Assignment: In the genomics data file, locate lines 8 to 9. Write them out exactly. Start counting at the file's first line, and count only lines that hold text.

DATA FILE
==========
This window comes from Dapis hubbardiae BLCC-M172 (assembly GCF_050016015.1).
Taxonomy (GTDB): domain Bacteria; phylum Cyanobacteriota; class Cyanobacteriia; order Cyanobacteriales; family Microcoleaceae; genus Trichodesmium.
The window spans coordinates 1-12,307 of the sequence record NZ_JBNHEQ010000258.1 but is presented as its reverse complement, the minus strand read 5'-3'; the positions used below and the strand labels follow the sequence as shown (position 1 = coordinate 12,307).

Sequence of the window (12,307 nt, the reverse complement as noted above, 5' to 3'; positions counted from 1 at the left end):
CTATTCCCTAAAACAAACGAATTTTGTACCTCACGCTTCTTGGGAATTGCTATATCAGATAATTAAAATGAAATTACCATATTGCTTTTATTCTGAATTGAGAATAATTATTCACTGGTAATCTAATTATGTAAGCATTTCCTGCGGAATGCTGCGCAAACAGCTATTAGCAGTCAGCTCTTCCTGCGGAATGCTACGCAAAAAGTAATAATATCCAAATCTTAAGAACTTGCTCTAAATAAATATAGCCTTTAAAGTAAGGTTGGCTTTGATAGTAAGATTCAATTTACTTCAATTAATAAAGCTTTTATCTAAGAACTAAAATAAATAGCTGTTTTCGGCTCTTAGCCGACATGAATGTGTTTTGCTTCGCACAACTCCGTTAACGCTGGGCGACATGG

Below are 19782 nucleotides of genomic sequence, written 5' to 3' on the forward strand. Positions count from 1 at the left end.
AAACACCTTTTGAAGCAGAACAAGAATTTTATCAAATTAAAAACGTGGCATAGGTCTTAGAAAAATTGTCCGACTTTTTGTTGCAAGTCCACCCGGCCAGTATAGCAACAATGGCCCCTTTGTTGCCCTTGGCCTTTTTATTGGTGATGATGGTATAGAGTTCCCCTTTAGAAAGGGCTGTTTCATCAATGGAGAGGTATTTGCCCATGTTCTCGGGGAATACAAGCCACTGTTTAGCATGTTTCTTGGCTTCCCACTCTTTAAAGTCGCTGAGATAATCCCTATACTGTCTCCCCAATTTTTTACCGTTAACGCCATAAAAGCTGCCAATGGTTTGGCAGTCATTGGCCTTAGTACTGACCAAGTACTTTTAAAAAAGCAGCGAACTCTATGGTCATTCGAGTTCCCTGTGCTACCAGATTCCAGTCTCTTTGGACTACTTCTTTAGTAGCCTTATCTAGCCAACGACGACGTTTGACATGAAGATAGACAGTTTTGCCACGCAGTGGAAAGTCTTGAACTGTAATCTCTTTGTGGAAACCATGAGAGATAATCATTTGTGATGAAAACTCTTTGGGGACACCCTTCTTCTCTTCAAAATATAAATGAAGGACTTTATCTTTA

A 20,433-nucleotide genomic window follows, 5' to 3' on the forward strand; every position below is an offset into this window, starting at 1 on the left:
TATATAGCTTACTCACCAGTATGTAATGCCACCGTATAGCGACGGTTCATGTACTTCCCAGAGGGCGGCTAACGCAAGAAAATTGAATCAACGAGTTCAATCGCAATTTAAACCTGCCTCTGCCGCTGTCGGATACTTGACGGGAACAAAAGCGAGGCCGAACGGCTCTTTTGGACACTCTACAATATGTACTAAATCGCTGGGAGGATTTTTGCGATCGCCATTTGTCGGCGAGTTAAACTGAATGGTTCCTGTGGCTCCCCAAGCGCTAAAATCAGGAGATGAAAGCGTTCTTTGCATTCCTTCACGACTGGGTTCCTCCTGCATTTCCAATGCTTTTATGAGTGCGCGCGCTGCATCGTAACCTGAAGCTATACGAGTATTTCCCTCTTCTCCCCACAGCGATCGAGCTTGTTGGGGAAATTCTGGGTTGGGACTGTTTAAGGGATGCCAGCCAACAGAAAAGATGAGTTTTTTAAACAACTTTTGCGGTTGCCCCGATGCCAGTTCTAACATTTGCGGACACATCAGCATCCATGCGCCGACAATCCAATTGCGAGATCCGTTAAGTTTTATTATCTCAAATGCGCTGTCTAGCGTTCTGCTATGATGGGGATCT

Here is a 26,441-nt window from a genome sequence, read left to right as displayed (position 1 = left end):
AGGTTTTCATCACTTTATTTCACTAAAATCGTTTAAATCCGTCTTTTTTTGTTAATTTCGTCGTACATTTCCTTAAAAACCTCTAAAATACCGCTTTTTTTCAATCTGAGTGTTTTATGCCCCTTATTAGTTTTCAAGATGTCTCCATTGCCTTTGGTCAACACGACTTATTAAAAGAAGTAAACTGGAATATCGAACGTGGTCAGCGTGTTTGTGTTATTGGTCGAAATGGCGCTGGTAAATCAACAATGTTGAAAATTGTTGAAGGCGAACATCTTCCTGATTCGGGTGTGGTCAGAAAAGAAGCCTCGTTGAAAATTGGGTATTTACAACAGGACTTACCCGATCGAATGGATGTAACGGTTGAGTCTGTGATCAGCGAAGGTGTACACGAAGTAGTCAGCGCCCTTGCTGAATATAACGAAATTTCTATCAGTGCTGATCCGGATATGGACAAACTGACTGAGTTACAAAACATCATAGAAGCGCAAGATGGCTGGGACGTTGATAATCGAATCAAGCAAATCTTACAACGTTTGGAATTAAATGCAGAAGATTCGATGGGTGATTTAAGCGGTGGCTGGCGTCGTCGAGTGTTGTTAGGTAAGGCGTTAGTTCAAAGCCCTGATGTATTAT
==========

A 20,433-nucleotide genomic window follows, 5' to 3' on the forward strand; every position below is an offset into this window, starting at 1 on the left:
TATATAGCTTACTCACCAGTATGTAATGCCACCGTATAGCGACGGTTCATGTACTTCCCAGAGGGCGGCTAACGCAAGAAAATTGAATCAACGAGTTCAATCGCAATTTAAACCTGCCTCTGCCGCTGTCGGATACTTGACGGGAACAAAAGCGAGGCCGAACGGCTCTTTTGGACACTCTACAATATGTACTAAATCGCTGGGAGGATTTTTGCGATCGCCATTTGTCGGCGAGTTAAACTGAATGGTTCCTGTGGCTCCCCAAGCGCTAAAATCAGGAGATGAAAGCGTTCTTTGCATTCCTTCACGACTGGGTTCCTCCTGCATTTCCAATGCTTTTATGAGTGCGCGCGCTGCATCGTAACCTGAAGCTATACGAGTATTTCCCTCTTCTCCCCACAGCGATCGAGCTTGTTGGGGAAATTCTGGGTTGGGACTGTTTAAGGGATGCCAGCCAACAGAAAAGATGAGTTTTTTAAACAACTTTTGCGGTTGCCCCGATGCCAGTTCTAACATTTGCGGACACATCAGCATCCATGCGCCGACAATCCAATTGCGAGATCCGTTAAGTTTTATTATCTCAAATGCGCTGTCTAGCGTTCTGCTATGATGGGGATCT